Oct 29 2013
WASHINGTON, D.C. – Today, U.S. Senators Jerry Moran (R-Kan.) and Sherrod Brown (D-Ohio), members of the Senate Economic Mobility Caucus, introduced the American Savings Promotion Act – legislation to allow the creation of prize-linked savings accounts (PLS). At a time when the annual savings rate in the United States is just 4.1 percent, PLS accounts would incentivize personal savings by offering participants chances to win prizes based on savings account deposit activity while never putting their savings at risk.
"Prize-linked accounts are proven to increase savings-rates, which empower individuals to better endure financial strain and climb the economic ladder,"Sen. Moran said. "By encouraging personal saving, PLS accounts keep money in the hands of families who need it most. While this innovative tool would offer the chance of big winnings, its real value is the promise of increased financial security for all Americans."
"The American Savings Promotion Act is an exciting and innovative way for American families to begin building a secure financial future,"Sen. Brown said. "Too many families in Ohio and across the nation are living paycheck-to-paycheck. Rewarding Ohio families for saving will help them begin building long-term financial security and a cushion for hard times. This is a common-sense approach to promoting savings and I am proud to work with Sen. Moran to get this passed."
Prize-linked saving has been identified as an attractive way to incentivize saving by a broad range academics and financial policy professionals:
- In a 2011 Financial Times op-ed, former Obama OMB Director Peter Orszag advocated for PLS: “In the coming decade, we need a comprehensive effort to raise household savings. As part of that push, let’s give savings accounts linked to lotteries a chance.”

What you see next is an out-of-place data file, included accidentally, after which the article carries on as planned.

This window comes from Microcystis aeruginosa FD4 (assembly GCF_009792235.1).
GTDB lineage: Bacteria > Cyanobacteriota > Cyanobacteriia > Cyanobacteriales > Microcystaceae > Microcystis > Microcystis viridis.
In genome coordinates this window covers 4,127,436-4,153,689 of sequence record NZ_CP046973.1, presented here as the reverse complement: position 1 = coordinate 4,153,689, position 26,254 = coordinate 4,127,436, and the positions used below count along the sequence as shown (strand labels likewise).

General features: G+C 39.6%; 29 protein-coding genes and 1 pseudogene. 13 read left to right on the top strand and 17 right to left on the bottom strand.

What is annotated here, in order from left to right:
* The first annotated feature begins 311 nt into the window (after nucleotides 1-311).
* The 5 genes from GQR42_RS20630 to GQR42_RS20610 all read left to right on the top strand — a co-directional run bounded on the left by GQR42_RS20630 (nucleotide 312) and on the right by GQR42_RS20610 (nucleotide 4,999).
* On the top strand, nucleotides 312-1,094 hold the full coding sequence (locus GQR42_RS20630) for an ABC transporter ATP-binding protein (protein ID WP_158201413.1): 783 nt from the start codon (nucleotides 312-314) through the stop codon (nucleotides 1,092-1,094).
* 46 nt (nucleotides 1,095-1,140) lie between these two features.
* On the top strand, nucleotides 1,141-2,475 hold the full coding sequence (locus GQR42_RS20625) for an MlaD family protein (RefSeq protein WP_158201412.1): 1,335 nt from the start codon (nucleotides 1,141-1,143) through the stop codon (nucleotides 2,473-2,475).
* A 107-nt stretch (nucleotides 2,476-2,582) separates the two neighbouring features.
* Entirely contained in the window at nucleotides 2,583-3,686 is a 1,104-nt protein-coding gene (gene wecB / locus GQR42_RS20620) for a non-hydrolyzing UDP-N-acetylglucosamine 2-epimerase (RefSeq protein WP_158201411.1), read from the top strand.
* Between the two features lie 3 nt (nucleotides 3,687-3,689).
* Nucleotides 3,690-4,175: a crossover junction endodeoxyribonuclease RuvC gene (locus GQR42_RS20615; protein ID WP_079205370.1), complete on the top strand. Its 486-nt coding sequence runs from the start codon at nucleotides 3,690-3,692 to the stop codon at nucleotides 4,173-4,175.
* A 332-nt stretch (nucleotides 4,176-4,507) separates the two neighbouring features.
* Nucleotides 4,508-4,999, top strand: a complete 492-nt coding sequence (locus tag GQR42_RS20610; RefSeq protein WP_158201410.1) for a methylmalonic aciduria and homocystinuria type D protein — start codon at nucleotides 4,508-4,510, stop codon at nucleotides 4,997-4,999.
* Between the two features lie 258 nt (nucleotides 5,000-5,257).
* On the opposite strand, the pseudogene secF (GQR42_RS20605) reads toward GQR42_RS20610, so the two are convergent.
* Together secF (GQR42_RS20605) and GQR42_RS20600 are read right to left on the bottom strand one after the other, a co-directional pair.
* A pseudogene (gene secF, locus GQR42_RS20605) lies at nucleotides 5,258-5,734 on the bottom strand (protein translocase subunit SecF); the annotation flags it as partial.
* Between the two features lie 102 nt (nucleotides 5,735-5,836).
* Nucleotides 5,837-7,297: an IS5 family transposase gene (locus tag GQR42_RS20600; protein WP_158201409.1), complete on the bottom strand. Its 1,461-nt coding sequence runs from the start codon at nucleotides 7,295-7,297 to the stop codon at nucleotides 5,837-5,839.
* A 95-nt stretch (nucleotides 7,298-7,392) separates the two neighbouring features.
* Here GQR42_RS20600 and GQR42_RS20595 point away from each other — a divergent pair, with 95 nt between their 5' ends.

- Stuart Butler of the Heritage Foundation and author of Boosting Economic Savings Through Prize-Linked Savings: “The dearth of savings in America, particularly among lower-income Americans, is a major obstacle to upward mobility and achieving the American Dream. The creative idea of prize-linked savings has proved to be very successful in boosting savings, but red tape blocks federally chartered financial institutions from offering these pro-savings products.”
- Tim Flacke, Executive Director of D2D Fund: “Based on our last five years of work on prize-linked savings, we believe this is a proven and promising innovation to help engage Americans to save. We applaud the leadership of Senators Moran and Brown to help expand PLS through this bill so that more Americans can experience a fun and successful way to save.”
The Pew Foundation’s Economic Mobility Project found that 71 percent of children born to high-saving but low-income parents emerge from the bottom income quintile in one generation, compared to only 50 percent of children from non-saving low-income households. While more than 40 percent of American households lack the savings to cover basic expenses for 3 months, Americans spend nearly $61 billion on lottery tickets each year.
PLS products have great promise, but a broadly-written 1960s law banning banks from operating lotteries unintentionally precludes banks and thrifts from offering PLS products. More than half a dozen states have changed applicable state laws to allow credit unions within their borders to offer PLS products, but federal law limits the expansion of this savings-enhancing tool to other financial institutions.
The American Savings Promotion Act would promote savings by creating a narrow exemption for PLS products while maintaining the ban on federally-insured financial institutions from operating lotteries. By removing federal barriers to banks and thrifts offering PLS products, the American Savings Promotion Act clears the way for states to enable all interested financial institutions in their jurisdiction to offer PLS products.
Companion legislation is being introduced today in the House of Representatives by Rep. Derek Kilmer (D-Wash.) and Rep. Tom Cotton (R-Ark.)
Click below to read a one-page summary of the American Savings Promotion Act.
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